SAN DIEGO -- The Marine Corps is preparing to limit alcohol sales on base, following in the footsteps of a Navy effort designed to reduce alcohol-related crimes and misbehavior.
The Marine Corps will stop sales of liquor at Marine Marts adjacent to barracks, will restrict sales of alcohol at Marine Corps exchanges to the hours of 8 a.m. to 10 p.m., will limit to 10 percent the amount of retail floor space that can be devoted to alcohol sales in stores that are not designated as package stores, and will limit alcohol promotions and marketing on base, according to a memo provided to Stars and Stripes. The memo has only been distributed to installation commanders and Marine Corps Community Services directors while implementation is worked out, and has not been published yet.
The new rules will help "encourage healthy lifestyles for Marines and their families" and help reinforce current alcohol sales limits and alcohol abuse prevention policies, according to the memo.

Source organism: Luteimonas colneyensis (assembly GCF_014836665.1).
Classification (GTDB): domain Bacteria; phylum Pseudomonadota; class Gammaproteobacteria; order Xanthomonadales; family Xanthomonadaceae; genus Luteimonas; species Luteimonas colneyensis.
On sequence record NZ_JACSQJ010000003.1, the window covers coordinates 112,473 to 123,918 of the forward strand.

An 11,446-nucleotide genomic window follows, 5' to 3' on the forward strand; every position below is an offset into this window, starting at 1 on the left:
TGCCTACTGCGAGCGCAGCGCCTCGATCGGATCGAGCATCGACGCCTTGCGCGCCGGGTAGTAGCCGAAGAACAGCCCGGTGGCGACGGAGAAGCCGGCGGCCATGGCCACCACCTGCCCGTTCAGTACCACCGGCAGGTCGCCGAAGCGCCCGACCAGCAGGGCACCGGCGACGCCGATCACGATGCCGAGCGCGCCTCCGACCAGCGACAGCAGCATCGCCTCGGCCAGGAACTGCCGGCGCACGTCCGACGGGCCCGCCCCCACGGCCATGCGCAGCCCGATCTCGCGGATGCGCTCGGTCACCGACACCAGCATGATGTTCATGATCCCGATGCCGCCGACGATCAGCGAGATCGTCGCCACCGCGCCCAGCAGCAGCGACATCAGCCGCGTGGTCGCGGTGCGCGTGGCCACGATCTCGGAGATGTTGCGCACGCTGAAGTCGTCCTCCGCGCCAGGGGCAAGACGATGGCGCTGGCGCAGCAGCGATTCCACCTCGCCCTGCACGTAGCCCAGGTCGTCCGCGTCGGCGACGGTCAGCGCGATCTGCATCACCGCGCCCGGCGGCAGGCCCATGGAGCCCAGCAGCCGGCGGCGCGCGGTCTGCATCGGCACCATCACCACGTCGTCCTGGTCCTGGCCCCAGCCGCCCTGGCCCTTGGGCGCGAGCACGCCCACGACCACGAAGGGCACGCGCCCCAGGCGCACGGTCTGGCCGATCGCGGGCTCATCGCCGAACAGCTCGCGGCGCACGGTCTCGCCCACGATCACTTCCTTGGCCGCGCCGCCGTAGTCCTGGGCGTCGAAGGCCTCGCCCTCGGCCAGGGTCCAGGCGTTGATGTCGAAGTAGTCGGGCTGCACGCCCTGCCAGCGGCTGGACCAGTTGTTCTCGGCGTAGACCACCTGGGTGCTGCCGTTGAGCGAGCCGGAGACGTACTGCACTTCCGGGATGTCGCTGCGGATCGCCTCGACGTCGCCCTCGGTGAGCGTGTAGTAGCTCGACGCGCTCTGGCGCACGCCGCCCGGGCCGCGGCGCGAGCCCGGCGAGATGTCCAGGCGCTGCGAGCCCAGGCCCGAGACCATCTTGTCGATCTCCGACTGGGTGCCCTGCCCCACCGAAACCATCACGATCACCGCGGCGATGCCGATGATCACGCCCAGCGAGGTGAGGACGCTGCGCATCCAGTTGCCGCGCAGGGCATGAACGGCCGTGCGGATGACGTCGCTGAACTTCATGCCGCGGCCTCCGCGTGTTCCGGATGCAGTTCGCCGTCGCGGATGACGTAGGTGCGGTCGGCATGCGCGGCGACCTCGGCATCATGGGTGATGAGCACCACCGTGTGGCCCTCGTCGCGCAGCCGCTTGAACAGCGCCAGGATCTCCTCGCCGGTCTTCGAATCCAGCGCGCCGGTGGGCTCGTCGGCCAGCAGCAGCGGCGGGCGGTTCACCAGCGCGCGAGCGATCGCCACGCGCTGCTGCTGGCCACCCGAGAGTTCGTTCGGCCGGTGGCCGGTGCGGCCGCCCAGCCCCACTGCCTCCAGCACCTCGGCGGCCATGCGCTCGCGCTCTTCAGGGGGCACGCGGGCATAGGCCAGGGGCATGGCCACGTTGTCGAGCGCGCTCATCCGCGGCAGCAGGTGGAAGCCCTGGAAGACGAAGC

The Navy began instituting similar rules starting in July. At the time, Chief of Naval Operations Adm. Jonathan Greenert said that when the Navy began looking at the service's sexual assault statistics, officials noted that 60 percent to 70 percent of reported sexual assaults involved alcohol. That prompted Navy officials to examine the culture of alcohol on bases, and Greenert said they noticed that some mini-marts were selling alcohol until midnight or later, and in some cases starting very early in the morning.
The availability of alcohol seemed out of line, Greenert said, and did not seem to be sending the right message.
"They're responsible people, but we don't need to be pushing this or perceiving to push it," Greenert said.
In January, the Marine Corps began a random breathalyzer program to stop underage drinking and prevent Marines reporting to work drunk.
The efforts in the Navy and Marine Corps also include more alcohol-related training for Marines and sailors.